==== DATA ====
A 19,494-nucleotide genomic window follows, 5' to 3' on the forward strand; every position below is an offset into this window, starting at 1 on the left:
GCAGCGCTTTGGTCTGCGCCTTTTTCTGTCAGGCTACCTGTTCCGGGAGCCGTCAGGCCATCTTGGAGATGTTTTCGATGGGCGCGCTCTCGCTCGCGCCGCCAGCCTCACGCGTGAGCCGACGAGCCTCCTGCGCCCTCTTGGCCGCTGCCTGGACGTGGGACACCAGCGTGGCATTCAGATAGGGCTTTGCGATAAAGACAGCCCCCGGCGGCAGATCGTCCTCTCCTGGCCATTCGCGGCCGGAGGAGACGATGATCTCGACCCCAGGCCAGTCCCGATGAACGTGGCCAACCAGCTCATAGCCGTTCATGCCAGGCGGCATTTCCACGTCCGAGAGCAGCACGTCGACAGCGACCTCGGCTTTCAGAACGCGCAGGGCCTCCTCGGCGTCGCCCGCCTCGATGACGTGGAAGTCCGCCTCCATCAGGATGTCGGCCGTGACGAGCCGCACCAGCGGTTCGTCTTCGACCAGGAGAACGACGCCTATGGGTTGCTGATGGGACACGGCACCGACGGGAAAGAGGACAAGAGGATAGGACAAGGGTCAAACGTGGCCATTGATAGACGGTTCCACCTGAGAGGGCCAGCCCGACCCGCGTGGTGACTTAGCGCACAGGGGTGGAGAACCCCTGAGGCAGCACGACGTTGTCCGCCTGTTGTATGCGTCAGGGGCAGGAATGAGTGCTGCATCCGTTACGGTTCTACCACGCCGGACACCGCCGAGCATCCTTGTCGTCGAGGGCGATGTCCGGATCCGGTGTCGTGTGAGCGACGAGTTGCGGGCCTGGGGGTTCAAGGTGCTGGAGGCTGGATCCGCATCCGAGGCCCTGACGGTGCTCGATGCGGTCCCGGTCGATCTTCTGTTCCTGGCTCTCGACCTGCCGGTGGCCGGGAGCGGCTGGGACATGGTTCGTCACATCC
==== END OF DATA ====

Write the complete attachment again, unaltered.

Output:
A 19,494-nucleotide genomic window follows, 5' to 3' on the forward strand; every position below is an offset into this window, starting at 1 on the left:
GCAGCGCTTTGGTCTGCGCCTTTTTCTGTCAGGCTACCTGTTCCGGGAGCCGTCAGGCCATCTTGGAGATGTTTTCGATGGGCGCGCTCTCGCTCGCGCCGCCAGCCTCACGCGTGAGCCGACGAGCCTCCTGCGCCCTCTTGGCCGCTGCCTGGACGTGGGACACCAGCGTGGCATTCAGATAGGGCTTTGCGATAAAGACAGCCCCCGGCGGCAGATCGTCCTCTCCTGGCCATTCGCGGCCGGAGGAGACGATGATCTCGACCCCAGGCCAGTCCCGATGAACGTGGCCAACCAGCTCATAGCCGTTCATGCCAGGCGGCATTTCCACGTCCGAGAGCAGCACGTCGACAGCGACCTCGGCTTTCAGAACGCGCAGGGCCTCCTCGGCGTCGCCCGCCTCGATGACGTGGAAGTCCGCCTCCATCAGGATGTCGGCCGTGACGAGCCGCACCAGCGGTTCGTCTTCGACCAGGAGAACGACGCCTATGGGTTGCTGATGGGACACGGCACCGACGGGAAAGAGGACAAGAGGATAGGACAAGGGTCAAACGTGGCCATTGATAGACGGTTCCACCTGAGAGGGCCAGCCCGACCCGCGTGGTGACTTAGCGCACAGGGGTGGAGAACCCCTGAGGCAGCACGACGTTGTCCGCCTGTTGTATGCGTCAGGGGCAGGAATGAGTGCTGCATCCGTTACGGTTCTACCACGCCGGACACCGCCGAGCATCCTTGTCGTCGAGGGCGATGTCCGGATCCGGTGTCGTGTGAGCGACGAGTTGCGGGCCTGGGGGTTCAAGGTGCTGGAGGCTGGATCCGCATCCGAGGCCCTGACGGTGCTCGATGCGGTCCCGGTCGATCTTCTGTTCCTGGCTCTCGACCTGCCGGTGGCCGGGAGCGGCTGGGACATGGTTCGTCACATCC